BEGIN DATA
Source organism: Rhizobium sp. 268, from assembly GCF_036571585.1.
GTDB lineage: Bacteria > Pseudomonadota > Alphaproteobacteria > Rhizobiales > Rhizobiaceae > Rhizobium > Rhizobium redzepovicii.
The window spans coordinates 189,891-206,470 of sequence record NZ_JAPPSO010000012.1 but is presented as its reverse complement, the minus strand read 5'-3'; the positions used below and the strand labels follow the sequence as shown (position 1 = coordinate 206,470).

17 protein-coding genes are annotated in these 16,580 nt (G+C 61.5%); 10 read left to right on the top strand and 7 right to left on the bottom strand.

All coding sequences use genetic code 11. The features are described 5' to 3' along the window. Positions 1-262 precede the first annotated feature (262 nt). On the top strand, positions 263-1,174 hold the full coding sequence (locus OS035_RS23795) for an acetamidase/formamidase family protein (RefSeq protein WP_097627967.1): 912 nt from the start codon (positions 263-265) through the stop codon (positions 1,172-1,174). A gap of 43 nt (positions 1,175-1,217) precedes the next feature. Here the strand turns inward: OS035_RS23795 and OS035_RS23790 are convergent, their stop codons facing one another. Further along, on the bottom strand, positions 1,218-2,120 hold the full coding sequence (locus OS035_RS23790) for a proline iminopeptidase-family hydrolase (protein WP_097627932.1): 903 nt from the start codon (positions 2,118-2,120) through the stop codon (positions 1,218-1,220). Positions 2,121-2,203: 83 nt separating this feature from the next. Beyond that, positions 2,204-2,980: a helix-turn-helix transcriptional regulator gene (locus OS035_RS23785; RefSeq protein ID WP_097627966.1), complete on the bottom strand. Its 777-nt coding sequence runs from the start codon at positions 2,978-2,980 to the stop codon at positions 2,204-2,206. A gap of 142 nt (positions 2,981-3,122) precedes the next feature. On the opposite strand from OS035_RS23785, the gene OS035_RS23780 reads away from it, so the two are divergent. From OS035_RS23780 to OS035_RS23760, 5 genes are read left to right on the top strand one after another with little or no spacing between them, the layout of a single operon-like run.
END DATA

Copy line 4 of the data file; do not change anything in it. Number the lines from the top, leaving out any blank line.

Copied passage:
17 protein-coding genes are annotated in these 16,580 nt (G+C 61.5%); 10 read left to right on the top strand and 7 right to left on the bottom strand.